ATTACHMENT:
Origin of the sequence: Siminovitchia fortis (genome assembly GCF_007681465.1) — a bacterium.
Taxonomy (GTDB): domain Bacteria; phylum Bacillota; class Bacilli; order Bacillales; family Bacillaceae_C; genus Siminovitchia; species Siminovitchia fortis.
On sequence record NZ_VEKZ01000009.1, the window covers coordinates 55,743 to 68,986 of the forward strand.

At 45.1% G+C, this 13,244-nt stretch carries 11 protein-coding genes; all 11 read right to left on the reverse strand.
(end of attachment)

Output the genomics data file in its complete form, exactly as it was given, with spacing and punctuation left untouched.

Origin of the sequence: Siminovitchia fortis (genome assembly GCF_007681465.1) — a bacterium.
Taxonomy (GTDB): domain Bacteria; phylum Bacillota; class Bacilli; order Bacillales; family Bacillaceae_C; genus Siminovitchia; species Siminovitchia fortis.
On sequence record NZ_VEKZ01000009.1, the window covers coordinates 55,743 to 68,986 of the forward strand.

At 45.1% G+C, this 13,244-nt stretch carries 11 protein-coding genes; all 11 read right to left on the reverse strand.